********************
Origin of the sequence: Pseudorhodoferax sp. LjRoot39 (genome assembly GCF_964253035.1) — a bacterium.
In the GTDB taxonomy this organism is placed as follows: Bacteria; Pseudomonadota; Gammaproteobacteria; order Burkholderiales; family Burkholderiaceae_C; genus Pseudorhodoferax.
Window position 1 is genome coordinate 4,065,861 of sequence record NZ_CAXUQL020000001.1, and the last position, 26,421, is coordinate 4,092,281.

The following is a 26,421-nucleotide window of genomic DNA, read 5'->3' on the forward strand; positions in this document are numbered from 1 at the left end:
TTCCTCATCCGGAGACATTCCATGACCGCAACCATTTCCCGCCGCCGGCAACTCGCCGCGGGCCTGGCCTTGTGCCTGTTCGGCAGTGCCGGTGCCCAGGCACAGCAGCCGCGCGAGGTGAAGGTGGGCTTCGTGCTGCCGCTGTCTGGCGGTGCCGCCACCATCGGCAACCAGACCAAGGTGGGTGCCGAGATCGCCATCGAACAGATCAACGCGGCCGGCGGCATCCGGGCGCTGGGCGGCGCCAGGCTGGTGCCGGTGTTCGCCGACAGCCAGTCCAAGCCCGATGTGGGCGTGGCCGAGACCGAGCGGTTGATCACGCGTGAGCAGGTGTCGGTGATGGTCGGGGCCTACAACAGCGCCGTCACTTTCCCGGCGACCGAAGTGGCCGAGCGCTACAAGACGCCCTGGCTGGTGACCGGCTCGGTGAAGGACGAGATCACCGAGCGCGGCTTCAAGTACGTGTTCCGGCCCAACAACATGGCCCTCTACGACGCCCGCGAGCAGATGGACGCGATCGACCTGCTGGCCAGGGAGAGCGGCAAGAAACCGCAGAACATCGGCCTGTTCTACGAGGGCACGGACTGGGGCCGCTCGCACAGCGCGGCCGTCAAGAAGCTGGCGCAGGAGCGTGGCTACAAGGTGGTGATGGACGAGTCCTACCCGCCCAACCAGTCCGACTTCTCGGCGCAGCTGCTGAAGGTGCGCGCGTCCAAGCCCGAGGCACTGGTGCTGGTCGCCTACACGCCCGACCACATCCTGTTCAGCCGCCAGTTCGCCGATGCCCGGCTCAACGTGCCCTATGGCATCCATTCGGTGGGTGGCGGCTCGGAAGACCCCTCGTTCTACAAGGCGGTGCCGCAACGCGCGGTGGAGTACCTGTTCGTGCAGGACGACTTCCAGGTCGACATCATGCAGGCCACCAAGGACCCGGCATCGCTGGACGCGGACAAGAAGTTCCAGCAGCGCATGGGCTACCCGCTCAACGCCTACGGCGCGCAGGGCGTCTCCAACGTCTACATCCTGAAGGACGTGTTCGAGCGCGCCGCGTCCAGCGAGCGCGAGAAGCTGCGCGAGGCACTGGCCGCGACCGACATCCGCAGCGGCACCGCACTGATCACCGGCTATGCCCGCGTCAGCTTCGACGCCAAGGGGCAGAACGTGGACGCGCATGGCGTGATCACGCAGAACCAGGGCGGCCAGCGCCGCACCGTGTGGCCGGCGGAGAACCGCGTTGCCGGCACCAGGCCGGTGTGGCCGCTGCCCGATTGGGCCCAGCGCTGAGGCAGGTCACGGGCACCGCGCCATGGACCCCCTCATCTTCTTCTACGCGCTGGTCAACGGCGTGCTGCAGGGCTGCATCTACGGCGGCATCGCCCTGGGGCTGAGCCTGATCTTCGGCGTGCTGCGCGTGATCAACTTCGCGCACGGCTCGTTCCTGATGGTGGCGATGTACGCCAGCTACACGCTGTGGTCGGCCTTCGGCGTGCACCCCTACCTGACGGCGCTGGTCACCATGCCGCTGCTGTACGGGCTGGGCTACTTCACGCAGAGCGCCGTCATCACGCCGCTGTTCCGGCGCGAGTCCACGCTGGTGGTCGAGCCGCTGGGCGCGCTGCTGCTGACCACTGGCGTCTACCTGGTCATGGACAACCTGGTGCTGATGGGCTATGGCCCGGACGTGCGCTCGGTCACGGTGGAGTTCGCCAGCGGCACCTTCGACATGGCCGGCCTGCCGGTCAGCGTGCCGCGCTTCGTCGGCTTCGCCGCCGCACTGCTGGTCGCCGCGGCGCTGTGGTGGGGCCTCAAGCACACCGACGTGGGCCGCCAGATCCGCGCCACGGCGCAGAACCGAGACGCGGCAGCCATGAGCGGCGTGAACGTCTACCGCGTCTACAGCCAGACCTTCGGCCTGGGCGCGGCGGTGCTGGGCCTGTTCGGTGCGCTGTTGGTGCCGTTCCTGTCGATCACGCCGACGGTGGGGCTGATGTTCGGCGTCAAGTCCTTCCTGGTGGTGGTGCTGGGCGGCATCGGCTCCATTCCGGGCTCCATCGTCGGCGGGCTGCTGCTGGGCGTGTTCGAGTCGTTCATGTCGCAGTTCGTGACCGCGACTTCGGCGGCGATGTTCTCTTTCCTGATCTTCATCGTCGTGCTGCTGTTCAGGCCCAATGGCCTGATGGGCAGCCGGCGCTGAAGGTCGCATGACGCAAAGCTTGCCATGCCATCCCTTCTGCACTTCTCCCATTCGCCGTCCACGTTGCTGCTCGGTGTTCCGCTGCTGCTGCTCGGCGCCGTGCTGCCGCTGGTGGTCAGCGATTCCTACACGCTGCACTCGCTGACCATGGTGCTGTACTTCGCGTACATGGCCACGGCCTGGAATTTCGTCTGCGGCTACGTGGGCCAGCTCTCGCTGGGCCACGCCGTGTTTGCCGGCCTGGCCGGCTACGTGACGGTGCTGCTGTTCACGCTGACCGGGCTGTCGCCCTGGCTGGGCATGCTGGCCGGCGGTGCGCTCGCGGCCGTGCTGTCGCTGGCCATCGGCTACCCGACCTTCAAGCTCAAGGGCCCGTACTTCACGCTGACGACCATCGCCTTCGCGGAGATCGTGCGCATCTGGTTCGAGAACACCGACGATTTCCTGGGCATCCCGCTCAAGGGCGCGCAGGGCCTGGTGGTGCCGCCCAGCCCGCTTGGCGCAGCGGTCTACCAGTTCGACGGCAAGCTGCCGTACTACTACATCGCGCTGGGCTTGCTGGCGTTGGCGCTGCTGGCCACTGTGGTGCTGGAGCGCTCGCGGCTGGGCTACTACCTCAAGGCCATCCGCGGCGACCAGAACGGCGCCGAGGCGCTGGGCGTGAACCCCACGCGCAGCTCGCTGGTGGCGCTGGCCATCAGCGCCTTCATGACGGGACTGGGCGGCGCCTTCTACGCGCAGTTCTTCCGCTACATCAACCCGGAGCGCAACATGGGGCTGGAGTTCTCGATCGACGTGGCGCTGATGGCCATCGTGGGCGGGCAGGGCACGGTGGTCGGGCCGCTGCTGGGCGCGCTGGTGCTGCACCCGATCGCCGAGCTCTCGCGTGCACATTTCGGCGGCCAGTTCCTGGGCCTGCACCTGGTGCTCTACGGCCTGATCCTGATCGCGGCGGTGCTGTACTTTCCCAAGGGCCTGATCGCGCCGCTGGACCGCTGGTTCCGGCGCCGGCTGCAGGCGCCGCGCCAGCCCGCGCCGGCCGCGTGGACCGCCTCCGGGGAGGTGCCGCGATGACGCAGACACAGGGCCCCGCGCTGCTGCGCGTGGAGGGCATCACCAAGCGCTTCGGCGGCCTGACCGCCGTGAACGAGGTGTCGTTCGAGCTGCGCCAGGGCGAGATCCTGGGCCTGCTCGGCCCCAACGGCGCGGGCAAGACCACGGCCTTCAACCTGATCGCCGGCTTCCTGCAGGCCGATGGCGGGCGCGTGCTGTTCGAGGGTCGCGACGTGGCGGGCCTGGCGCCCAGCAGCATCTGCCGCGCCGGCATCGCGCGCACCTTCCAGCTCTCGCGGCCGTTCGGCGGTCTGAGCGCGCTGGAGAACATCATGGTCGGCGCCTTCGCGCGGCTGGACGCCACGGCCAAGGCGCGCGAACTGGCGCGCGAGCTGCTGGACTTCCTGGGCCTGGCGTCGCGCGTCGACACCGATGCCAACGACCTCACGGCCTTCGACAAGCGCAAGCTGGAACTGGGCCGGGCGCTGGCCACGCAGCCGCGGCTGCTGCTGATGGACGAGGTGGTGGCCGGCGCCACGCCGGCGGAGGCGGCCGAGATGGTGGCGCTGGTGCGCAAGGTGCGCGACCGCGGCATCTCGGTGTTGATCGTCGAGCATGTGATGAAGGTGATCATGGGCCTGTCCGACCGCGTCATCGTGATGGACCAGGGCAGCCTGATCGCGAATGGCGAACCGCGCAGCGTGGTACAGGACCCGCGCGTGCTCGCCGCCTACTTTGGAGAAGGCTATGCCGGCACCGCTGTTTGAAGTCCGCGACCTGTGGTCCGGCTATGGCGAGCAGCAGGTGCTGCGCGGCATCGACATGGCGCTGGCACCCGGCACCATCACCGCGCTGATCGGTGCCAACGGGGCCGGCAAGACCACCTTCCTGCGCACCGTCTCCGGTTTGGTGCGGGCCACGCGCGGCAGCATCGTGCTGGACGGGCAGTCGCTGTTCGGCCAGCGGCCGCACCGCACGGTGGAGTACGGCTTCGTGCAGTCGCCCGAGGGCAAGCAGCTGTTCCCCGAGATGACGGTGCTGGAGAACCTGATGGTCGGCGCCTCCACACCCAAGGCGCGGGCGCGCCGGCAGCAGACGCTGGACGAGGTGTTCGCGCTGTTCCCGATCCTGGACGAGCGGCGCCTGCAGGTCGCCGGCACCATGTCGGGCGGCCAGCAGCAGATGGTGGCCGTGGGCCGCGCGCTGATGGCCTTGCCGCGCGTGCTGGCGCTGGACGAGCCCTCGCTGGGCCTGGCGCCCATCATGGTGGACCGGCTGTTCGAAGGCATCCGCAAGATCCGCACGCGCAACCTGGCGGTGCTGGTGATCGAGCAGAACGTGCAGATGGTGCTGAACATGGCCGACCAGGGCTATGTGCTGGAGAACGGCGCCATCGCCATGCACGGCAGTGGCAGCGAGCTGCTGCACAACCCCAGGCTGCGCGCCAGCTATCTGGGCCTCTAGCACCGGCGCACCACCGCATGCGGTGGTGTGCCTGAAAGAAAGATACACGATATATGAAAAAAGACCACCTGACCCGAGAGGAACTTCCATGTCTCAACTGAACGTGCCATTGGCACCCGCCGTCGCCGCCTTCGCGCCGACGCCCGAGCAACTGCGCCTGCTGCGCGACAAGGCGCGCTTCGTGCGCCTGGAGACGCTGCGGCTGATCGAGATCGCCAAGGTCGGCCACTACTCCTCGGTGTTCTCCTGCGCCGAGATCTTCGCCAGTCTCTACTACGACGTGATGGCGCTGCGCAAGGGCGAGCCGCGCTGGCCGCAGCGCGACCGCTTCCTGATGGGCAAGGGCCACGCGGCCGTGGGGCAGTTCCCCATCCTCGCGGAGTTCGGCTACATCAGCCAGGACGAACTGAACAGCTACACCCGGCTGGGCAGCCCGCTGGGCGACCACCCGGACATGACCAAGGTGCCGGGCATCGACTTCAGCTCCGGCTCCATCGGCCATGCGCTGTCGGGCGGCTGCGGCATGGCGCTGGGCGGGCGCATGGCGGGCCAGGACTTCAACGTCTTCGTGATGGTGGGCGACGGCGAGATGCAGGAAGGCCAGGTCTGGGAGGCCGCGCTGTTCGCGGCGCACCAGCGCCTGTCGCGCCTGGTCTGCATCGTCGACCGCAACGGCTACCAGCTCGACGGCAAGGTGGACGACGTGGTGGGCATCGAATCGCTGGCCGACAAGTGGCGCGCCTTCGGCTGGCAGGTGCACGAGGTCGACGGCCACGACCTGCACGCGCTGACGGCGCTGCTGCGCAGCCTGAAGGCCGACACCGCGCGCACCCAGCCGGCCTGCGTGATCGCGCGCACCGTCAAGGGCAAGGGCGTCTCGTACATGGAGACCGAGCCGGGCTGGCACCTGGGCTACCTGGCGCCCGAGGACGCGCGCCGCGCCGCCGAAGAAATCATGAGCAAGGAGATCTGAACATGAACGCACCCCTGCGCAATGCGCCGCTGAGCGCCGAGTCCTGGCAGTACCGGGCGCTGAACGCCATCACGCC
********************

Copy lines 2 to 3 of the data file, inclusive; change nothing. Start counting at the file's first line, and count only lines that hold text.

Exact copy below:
In the GTDB taxonomy this organism is placed as follows: Bacteria; Pseudomonadota; Gammaproteobacteria; order Burkholderiales; family Burkholderiaceae_C; genus Pseudorhodoferax.
Window position 1 is genome coordinate 4,065,861 of sequence record NZ_CAXUQL020000001.1, and the last position, 26,421, is coordinate 4,092,281.